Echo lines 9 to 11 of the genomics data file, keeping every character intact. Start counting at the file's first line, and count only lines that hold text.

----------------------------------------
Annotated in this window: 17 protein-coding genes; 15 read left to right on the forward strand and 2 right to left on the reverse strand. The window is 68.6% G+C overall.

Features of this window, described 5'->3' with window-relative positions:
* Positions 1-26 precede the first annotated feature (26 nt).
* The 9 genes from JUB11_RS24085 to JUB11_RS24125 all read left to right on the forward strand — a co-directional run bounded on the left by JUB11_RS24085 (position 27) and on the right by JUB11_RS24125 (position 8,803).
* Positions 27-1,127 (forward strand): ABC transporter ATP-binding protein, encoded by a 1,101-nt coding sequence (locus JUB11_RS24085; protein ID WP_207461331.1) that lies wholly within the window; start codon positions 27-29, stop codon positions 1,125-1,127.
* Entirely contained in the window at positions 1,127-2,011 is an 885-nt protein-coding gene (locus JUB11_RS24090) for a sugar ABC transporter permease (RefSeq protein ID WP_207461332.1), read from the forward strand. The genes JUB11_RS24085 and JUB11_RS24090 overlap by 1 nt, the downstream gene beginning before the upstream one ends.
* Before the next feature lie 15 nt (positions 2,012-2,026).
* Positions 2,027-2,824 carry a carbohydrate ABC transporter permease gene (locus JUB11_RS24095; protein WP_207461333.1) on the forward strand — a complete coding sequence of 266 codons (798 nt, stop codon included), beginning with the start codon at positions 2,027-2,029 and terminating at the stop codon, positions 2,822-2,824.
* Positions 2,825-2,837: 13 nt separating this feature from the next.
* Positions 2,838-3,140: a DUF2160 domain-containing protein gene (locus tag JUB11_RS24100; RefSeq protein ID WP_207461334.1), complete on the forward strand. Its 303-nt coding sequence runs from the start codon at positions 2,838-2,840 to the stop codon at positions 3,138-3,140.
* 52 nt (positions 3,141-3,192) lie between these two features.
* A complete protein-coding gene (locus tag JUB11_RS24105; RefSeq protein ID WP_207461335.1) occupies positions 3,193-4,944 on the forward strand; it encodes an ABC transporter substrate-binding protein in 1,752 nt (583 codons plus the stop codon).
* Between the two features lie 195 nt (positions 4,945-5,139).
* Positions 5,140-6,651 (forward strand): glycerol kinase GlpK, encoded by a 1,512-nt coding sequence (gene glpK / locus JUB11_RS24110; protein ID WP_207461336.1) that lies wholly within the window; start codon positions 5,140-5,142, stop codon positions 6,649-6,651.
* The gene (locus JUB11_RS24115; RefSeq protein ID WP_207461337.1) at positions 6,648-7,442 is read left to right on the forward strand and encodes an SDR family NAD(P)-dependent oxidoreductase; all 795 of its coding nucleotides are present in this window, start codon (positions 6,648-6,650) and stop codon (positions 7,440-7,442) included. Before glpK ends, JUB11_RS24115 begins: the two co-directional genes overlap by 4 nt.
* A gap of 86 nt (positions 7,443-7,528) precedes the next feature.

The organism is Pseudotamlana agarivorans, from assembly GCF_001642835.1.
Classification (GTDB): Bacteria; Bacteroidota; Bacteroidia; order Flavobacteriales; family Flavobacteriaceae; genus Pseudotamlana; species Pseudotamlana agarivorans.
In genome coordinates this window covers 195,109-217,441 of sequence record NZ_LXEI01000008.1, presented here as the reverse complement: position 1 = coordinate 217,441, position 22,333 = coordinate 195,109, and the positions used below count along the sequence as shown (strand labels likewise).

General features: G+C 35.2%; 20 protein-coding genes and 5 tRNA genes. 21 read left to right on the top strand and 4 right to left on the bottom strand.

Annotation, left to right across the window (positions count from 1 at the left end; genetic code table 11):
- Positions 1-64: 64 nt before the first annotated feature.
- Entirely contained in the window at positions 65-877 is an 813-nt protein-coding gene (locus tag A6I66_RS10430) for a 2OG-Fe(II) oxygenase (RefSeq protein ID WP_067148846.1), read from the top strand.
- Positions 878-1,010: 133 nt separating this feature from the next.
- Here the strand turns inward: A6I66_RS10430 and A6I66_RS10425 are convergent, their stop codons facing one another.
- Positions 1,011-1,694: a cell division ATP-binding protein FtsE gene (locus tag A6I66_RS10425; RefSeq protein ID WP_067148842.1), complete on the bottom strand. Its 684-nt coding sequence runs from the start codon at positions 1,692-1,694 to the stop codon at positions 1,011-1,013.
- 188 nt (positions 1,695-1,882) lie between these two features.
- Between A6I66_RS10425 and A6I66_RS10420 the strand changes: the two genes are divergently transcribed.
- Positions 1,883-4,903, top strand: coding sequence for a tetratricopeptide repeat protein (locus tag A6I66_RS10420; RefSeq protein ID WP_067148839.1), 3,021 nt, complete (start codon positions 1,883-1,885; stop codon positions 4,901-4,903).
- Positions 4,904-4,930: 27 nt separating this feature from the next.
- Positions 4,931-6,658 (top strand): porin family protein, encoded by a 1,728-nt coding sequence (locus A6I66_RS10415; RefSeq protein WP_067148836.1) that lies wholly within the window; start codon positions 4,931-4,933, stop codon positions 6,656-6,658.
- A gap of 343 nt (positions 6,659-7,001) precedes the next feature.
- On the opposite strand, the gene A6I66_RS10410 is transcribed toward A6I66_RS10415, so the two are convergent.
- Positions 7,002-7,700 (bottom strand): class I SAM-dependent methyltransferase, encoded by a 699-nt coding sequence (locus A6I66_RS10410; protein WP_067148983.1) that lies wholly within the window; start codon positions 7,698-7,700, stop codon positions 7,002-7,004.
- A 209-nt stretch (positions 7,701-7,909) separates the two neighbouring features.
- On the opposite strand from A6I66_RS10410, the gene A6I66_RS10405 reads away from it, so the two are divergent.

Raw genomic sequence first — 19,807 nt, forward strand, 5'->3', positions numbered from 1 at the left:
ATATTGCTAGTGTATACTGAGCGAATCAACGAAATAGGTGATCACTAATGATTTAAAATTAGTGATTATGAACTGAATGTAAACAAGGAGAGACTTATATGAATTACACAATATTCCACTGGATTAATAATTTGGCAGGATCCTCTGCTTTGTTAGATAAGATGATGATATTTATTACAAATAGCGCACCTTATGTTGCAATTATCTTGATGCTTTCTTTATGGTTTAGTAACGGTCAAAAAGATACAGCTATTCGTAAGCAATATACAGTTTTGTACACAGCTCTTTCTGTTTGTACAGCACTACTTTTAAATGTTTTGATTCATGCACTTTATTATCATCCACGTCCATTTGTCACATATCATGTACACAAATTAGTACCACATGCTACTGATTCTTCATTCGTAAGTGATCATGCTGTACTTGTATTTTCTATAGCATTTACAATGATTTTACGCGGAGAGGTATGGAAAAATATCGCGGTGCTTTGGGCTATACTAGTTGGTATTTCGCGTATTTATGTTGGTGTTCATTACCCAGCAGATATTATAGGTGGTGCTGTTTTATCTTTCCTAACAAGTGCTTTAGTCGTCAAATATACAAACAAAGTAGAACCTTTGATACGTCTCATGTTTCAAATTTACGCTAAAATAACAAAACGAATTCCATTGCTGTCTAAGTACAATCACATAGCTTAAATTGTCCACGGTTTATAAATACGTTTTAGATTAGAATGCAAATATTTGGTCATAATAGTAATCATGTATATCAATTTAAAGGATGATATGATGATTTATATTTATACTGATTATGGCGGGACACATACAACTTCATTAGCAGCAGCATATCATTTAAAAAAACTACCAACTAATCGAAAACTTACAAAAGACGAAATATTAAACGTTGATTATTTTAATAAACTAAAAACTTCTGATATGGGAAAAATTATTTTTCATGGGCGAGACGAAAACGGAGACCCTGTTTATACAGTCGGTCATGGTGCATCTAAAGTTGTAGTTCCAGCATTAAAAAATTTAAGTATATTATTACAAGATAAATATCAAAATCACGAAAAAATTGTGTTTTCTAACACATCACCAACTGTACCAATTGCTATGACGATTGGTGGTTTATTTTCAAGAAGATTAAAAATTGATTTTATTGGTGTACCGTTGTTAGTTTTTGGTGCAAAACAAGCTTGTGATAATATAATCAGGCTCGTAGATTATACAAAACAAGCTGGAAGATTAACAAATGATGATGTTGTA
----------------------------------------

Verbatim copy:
* Positions 2,825-2,837: 13 nt separating this feature from the next.
* Positions 2,838-3,140: a DUF2160 domain-containing protein gene (locus tag JUB11_RS24100; RefSeq protein ID WP_207461334.1), complete on the forward strand. Its 303-nt coding sequence runs from the start codon at positions 2,838-2,840 to the stop codon at positions 3,138-3,140.
* 52 nt (positions 3,141-3,192) lie between these two features.